Male Sprague-Dawley rats weighing 250–300 g with indwelling carotid artery and jugular vein catheters were obtained form Zivic-Miller Laboratories. The indwelling PE50 catheters were placed 3–4 days prior to transfer of the animals to our institution. The surgical procedures were performed under anesthesia and sterile conditions. The catheters were tunneled subcutaneously, and the distal end of each catheter was sutured to the dorsum of the neck. The catheters were filled with an anticoagulant solution, capped, and secured on the top of the neck. Postoperatively, the animals were given analgesic for pain (0.2 ml of Ketosen®, 10 mg/ml) and were placed on ad libitum rat chow and water. Following recovery from surgery (3–4 days), the animals were placed on the dietary regimens described above.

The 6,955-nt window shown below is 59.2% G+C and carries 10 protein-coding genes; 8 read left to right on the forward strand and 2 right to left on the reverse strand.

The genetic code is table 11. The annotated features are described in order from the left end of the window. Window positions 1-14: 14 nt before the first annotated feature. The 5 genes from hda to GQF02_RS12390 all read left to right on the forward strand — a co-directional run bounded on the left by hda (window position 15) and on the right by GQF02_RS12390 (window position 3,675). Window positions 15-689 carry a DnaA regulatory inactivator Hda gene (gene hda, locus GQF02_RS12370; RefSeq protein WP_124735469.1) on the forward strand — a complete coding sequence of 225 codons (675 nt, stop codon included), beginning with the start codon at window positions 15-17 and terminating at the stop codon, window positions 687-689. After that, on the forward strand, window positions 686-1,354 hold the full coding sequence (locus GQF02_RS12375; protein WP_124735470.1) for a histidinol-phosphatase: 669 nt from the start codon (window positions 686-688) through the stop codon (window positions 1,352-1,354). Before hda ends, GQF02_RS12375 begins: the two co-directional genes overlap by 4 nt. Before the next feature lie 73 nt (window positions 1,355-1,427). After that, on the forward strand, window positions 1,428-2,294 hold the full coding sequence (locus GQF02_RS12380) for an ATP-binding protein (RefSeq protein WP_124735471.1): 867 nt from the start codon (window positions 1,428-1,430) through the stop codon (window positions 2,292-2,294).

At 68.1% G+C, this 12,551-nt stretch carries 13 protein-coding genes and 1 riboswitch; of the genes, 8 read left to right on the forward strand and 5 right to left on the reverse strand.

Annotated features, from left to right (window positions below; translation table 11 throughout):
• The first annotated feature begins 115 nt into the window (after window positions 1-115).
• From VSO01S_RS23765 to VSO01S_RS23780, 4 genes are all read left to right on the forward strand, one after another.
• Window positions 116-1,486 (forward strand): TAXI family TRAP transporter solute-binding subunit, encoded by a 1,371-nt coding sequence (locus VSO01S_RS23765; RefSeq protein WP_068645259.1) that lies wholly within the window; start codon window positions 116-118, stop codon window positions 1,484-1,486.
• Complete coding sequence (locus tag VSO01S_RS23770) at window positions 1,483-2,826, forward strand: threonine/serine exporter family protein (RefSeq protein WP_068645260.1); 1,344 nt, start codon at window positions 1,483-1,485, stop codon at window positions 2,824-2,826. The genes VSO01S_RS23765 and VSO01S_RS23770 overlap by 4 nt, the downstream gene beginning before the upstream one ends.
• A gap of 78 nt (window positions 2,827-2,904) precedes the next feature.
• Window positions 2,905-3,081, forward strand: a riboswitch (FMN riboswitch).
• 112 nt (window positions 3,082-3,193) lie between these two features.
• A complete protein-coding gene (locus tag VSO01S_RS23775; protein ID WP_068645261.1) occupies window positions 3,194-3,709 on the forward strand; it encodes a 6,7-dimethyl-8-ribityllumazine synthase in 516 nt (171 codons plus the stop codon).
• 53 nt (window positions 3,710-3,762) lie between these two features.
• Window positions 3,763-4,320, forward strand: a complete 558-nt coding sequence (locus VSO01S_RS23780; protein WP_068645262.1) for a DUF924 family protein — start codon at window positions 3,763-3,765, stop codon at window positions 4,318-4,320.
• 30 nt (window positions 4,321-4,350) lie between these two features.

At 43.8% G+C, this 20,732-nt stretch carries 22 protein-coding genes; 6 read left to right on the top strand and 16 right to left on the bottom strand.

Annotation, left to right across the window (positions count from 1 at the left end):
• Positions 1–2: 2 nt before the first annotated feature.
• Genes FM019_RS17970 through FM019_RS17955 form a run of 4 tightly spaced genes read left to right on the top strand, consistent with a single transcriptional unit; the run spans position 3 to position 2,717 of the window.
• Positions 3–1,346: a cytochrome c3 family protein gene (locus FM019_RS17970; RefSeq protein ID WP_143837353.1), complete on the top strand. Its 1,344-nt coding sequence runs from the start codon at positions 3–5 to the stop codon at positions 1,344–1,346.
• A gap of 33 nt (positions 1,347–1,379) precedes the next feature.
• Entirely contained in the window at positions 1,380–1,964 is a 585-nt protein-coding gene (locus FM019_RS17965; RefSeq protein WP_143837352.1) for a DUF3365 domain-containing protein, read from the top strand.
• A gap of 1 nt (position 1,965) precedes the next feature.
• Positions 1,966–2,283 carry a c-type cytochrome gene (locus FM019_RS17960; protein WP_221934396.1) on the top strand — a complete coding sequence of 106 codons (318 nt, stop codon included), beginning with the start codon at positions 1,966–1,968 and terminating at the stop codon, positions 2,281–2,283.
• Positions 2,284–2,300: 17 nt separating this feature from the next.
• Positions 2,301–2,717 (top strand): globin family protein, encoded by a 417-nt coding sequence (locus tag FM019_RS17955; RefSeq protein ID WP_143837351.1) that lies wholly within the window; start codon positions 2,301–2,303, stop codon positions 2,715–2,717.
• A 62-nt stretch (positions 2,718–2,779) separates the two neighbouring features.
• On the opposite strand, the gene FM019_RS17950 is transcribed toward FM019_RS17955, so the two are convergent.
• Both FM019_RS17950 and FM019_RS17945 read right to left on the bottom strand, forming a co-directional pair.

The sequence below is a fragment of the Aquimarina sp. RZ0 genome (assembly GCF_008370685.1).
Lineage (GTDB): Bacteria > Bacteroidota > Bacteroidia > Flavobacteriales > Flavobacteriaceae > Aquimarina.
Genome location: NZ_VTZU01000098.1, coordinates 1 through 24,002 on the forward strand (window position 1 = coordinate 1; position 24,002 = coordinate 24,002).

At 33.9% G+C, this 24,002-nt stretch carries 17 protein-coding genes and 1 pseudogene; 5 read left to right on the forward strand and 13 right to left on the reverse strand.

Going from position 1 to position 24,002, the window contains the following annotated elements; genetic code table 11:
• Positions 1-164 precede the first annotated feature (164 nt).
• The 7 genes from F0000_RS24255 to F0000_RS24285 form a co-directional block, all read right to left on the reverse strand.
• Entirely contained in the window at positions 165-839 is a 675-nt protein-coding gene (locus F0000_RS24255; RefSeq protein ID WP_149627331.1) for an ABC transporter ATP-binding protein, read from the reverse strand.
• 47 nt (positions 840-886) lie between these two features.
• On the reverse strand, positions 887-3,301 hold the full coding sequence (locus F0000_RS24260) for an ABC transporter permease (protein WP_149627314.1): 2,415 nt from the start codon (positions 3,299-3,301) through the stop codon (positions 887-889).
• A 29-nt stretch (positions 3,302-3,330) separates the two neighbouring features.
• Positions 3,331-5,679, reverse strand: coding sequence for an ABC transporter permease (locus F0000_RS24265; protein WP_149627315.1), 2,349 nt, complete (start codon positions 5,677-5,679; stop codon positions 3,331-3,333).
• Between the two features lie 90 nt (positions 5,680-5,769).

Tracer studies were performed during fasting that started at 8 a.m. Food was removed at 6 p.m. the evening before the study; water was provided ad libitum. Isotopic tracers were administered as prime-constant rate infusion. The respective rate of infusion of the various tracers were as follows: [2H5]phenylalanine, 0.4 μmol·100 g−1·h−1; [13C,15N]serine, 1 μmol·100 g−1·h−1; [13C,2H3]methionine, 0.8 μmol·100 g−1·h−1; [1-14C]methionine, 0.4 μCi·100 g−1·h−1. The priming dose corresponding to ~30 min of infusion (0.25 ml) was administered over 10–15 min. The sampling line (carotid artery) was kept patent by infusing isotonic saline at 0.5 ml/h. The animals were unrestrained, awake, and moved freely in the cage during the experiment. Blood samples (0.5 ml) were obtained in heparinized syringes at 240, 270, 300, and 330 min. Respiratory calorimetry measurements were done using an open canopy system as described previously (15).